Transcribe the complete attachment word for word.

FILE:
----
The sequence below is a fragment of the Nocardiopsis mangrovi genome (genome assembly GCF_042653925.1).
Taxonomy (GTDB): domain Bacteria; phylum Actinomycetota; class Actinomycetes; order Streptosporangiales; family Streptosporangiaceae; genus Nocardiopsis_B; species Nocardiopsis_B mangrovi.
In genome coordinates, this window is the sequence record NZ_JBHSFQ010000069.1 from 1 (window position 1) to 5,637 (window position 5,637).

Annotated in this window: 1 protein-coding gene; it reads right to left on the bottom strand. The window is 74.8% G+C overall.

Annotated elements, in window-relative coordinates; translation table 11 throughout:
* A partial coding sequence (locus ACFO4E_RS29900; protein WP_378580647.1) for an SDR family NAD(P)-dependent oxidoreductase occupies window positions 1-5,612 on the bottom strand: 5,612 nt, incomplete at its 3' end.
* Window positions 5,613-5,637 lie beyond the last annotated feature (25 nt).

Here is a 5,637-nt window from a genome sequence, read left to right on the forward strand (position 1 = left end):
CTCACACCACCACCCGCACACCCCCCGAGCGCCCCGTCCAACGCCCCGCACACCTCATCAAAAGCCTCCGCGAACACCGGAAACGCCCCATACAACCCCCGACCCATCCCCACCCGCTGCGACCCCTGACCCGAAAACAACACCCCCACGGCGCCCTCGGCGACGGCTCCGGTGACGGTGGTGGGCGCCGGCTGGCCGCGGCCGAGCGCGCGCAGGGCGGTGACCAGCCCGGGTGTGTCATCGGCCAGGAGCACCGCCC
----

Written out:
The sequence below is a fragment of the Nocardiopsis mangrovi genome (genome assembly GCF_042653925.1).
Taxonomy (GTDB): domain Bacteria; phylum Actinomycetota; class Actinomycetes; order Streptosporangiales; family Streptosporangiaceae; genus Nocardiopsis_B; species Nocardiopsis_B mangrovi.
In genome coordinates, this window is the sequence record NZ_JBHSFQ010000069.1 from 1 (window position 1) to 5,637 (window position 5,637).

Annotated in this window: 1 protein-coding gene; it reads right to left on the bottom strand. The window is 74.8% G+C overall.

Annotated elements, in window-relative coordinates; translation table 11 throughout:
* A partial coding sequence (locus ACFO4E_RS29900; protein WP_378580647.1) for an SDR family NAD(P)-dependent oxidoreductase occupies window positions 1-5,612 on the bottom strand: 5,612 nt, incomplete at its 3' end.
* Window positions 5,613-5,637 lie beyond the last annotated feature (25 nt).

Here is a 5,637-nt window from a genome sequence, read left to right on the forward strand (position 1 = left end):
CTCACACCACCACCCGCACACCCCCCGAGCGCCCCGTCCAACGCCCCGCACACCTCATCAAAAGCCTCCGCGAACACCGGAAACGCCCCATACAACCCCCGACCCATCCCCACCCGCTGCGACCCCTGACCCGAAAACAACACCCCCACGGCGCCCTCGGCGACGGCTCCGGTGACGGTGGTGGGCGCCGGCTGGCCGCGGCCGAGCGCGCGCAGGGCGGTGACCAGCCCGGGTGTGTCATCGGCCAGGAGCACCGCCC